25+/- years ago I had a brief stint at being a car salesman. Early one morning a guy drove into the lot to 'look at trucks'. No problem, I went out to greet him and was answered that "NO WAY will I ever buy a car here"! Ok , early in the morning, nothing to lose. I asked him why was he here. I then was entitled to listen that his wife had picked the place due to something about 'everything here is a ripoff'. Ok, I think this guy was having a bad day, wife probably mad, now what? Not taking anything personal, I again asked him why was he here? "I'm just looking at trucks, but I will never buy one from here!" Then I asked him if he had even ever drove one of these kind of trucks. No!, 'but I won't buy one from here'! Now the thought process was arguing would be pointless. Ok, do you want to drive it to see if you even like it? I had a dealer window lock key, opened it up and handed him the keys. He disgruntally agreed to 'try it out'. I kept my mouth shut until he asked questions about the truck. I answered each one individually, while asking about what had happened before, never asking "what went wrong". Once on the highway he proceeded to tell me every way to sell him THIS tuck. We broke down every excuse and problem of his past event. It took LISTENING to find out what the 'real problems' were. Trade-in, financing, disrespect, and emotional hatred of the dealership. Now we have real reasons to overcome. After finding out about his credit union, 'we' called them. FIXED, trade-in, he has taken great care of his car, it would be an insult to not get a fair price, sell it outright on his own. Hated the car dealer, well the car dealer is not the manufacturer, and the new car warranty is honored at all dealers of the same manufacturer. Now we got to where we needed to be, what was a fair price to him to pay? I lost out on the trade margin, lost out on any finance 'kick back', but he paid for the truck IN FULL 6 hours later. That is how to deal with angry customers. Find out and LISTEN, sometimes between the lines, the dealership was both amazed and pi**ed off as the thought they didn't make enough on the deal. Granted you are supposed to do your best for who you work for, but if you don't do the job and, where does all of nothing make sense to a little bit of something? Angry customers need to explain why the anger, reason, motivation, cause? p.s., 35+ years later, took over other companies, sold them, never look back, but lean from reason, not always 'over your shoulder' history. Fear is kind of funny. You always regret it. ...I am easy to find, if you want to.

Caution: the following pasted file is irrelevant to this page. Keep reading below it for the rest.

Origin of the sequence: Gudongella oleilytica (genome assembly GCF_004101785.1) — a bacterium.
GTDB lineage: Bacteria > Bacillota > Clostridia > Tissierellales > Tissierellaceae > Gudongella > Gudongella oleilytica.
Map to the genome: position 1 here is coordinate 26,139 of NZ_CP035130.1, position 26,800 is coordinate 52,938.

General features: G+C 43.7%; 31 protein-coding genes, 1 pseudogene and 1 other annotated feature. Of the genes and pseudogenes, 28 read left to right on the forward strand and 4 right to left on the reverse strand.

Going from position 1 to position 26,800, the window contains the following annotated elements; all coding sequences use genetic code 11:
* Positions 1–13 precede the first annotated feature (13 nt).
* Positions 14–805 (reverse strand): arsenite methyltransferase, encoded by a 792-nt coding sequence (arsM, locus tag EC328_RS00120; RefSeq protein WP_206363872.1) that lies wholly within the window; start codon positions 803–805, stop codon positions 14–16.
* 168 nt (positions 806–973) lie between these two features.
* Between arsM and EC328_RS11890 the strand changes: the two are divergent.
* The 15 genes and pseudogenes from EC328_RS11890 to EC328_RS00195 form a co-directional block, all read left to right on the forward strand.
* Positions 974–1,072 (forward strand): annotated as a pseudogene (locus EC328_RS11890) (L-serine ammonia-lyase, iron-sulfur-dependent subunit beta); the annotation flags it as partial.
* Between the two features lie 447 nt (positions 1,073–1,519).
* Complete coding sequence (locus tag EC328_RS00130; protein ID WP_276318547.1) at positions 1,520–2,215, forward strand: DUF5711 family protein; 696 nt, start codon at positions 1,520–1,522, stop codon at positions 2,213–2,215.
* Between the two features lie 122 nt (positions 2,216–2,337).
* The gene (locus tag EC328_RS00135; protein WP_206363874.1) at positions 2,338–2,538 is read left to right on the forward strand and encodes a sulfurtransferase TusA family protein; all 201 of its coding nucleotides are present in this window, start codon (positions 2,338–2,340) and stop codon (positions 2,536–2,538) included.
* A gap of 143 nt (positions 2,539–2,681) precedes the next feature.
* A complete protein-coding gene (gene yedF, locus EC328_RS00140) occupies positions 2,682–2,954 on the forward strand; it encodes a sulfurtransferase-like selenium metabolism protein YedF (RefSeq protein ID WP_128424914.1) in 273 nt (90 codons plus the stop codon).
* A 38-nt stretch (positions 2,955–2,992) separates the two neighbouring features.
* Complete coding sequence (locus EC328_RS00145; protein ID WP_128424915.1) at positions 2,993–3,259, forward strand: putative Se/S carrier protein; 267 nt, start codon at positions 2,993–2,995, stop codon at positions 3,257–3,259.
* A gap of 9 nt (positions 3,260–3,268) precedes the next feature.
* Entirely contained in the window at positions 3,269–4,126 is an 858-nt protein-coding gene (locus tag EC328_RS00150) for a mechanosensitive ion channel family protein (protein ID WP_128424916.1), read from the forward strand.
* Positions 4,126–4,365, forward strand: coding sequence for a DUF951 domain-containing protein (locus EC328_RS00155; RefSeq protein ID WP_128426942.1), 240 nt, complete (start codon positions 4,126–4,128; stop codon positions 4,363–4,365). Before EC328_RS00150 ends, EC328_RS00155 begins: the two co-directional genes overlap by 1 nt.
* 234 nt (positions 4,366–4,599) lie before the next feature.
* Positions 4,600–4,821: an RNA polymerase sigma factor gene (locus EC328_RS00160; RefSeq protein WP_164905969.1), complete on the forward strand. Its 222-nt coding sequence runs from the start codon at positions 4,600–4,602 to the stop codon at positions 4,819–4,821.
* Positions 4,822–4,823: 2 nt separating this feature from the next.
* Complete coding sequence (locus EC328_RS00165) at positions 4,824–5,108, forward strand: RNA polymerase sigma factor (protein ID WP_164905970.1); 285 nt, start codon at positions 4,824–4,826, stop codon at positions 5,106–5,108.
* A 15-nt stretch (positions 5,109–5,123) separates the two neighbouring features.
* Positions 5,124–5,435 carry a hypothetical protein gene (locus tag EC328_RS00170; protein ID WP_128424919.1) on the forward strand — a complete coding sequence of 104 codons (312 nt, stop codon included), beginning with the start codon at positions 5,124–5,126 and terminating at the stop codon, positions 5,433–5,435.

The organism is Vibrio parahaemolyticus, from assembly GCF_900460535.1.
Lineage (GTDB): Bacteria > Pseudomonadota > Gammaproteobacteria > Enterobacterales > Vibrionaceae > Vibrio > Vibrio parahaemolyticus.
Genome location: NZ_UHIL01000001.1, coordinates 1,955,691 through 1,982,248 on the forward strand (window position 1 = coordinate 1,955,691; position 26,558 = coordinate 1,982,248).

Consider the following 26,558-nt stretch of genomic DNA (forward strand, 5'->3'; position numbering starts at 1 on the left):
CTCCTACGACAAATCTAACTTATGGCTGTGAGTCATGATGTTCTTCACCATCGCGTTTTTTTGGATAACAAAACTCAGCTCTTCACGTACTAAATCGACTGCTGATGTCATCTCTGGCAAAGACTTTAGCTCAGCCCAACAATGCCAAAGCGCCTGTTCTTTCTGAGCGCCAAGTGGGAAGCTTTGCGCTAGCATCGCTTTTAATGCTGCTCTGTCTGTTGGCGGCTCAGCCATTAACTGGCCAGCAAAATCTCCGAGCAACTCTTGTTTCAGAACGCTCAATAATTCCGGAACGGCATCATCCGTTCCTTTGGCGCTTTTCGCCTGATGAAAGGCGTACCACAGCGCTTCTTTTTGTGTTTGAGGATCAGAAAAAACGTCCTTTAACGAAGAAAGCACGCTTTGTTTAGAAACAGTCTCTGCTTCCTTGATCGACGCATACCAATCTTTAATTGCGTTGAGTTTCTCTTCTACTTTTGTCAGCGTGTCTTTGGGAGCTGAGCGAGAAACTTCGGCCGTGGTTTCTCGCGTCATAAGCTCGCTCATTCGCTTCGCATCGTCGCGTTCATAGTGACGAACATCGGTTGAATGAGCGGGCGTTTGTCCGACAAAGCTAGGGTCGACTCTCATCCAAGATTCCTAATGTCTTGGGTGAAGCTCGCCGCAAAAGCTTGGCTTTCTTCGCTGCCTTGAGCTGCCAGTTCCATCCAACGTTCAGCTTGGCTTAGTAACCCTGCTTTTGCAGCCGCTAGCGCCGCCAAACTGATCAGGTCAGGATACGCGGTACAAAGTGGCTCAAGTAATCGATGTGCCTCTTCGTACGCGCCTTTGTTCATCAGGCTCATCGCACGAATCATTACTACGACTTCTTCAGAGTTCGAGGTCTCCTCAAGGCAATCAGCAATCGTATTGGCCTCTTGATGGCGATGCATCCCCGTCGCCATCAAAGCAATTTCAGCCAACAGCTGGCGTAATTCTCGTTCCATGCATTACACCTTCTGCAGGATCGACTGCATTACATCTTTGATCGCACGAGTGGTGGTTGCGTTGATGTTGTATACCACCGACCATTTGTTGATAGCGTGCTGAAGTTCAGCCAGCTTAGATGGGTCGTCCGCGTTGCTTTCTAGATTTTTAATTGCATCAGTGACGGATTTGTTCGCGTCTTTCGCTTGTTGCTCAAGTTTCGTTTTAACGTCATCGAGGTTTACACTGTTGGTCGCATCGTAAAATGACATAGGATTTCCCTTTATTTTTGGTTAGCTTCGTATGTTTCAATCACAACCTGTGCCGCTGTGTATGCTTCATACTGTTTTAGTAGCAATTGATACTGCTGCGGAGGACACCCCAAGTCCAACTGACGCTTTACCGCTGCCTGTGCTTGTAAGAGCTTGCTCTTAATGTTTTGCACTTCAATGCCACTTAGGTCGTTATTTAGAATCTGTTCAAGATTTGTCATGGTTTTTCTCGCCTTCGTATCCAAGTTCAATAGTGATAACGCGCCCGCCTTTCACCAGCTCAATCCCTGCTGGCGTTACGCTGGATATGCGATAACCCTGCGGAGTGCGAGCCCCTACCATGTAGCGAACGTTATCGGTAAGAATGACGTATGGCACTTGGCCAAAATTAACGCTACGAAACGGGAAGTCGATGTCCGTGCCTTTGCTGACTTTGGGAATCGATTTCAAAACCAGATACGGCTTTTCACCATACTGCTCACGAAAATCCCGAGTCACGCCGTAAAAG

There is an old saying that the “Customer Is Always Right.” You always need to keep that in the back of your mind. In the cost of doing business there are times you have to swallow you pride and make the customer happy. Even if means taking a loss to avoid bad pr. Every customer good or bad you need to treat them like gold. When it comes dealing with the bad ones just ask them what do I have to do to make you happy, because I do not want you to walk out of here with a bad experience. Disclose you customer services policies up front. Let them know before they do business with you that you care and you will do what it takes.